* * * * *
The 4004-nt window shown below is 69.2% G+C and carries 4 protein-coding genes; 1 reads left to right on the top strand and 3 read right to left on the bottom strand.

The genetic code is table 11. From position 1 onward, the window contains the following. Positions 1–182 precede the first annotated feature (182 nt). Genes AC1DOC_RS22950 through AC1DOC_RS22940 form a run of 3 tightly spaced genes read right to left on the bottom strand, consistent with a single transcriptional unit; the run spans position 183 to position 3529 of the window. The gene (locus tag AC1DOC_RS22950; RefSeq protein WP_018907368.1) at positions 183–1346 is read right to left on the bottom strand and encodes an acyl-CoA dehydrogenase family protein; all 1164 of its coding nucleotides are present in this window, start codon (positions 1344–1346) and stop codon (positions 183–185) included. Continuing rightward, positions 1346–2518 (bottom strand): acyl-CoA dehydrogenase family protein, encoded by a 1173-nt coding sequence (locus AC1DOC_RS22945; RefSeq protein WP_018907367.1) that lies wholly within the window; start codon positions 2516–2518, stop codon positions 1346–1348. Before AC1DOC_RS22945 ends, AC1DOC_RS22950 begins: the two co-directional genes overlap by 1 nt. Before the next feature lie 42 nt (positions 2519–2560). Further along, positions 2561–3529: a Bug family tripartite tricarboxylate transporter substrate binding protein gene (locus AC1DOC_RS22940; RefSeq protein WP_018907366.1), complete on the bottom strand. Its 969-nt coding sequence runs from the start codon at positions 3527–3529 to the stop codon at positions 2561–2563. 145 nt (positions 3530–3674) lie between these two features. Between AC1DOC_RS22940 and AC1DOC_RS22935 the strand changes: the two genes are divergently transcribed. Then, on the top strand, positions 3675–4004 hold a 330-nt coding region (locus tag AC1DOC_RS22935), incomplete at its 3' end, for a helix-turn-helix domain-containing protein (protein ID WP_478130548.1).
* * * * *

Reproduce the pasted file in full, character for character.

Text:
The 4004-nt window shown below is 69.2% G+C and carries 4 protein-coding genes; 1 reads left to right on the top strand and 3 read right to left on the bottom strand.

The genetic code is table 11. From position 1 onward, the window contains the following. Positions 1–182 precede the first annotated feature (182 nt). Genes AC1DOC_RS22950 through AC1DOC_RS22940 form a run of 3 tightly spaced genes read right to left on the bottom strand, consistent with a single transcriptional unit; the run spans position 183 to position 3529 of the window. The gene (locus tag AC1DOC_RS22950; RefSeq protein WP_018907368.1) at positions 183–1346 is read right to left on the bottom strand and encodes an acyl-CoA dehydrogenase family protein; all 1164 of its coding nucleotides are present in this window, start codon (positions 1344–1346) and stop codon (positions 183–185) included. Continuing rightward, positions 1346–2518 (bottom strand): acyl-CoA dehydrogenase family protein, encoded by a 1173-nt coding sequence (locus AC1DOC_RS22945; RefSeq protein WP_018907367.1) that lies wholly within the window; start codon positions 2516–2518, stop codon positions 1346–1348. Before AC1DOC_RS22945 ends, AC1DOC_RS22950 begins: the two co-directional genes overlap by 1 nt. Before the next feature lie 42 nt (positions 2519–2560). Further along, positions 2561–3529: a Bug family tripartite tricarboxylate transporter substrate binding protein gene (locus AC1DOC_RS22940; RefSeq protein WP_018907366.1), complete on the bottom strand. Its 969-nt coding sequence runs from the start codon at positions 3527–3529 to the stop codon at positions 2561–2563. 145 nt (positions 3530–3674) lie between these two features. Between AC1DOC_RS22940 and AC1DOC_RS22935 the strand changes: the two genes are divergently transcribed. Then, on the top strand, positions 3675–4004 hold a 330-nt coding region (locus tag AC1DOC_RS22935), incomplete at its 3' end, for a helix-turn-helix domain-containing protein (protein ID WP_478130548.1).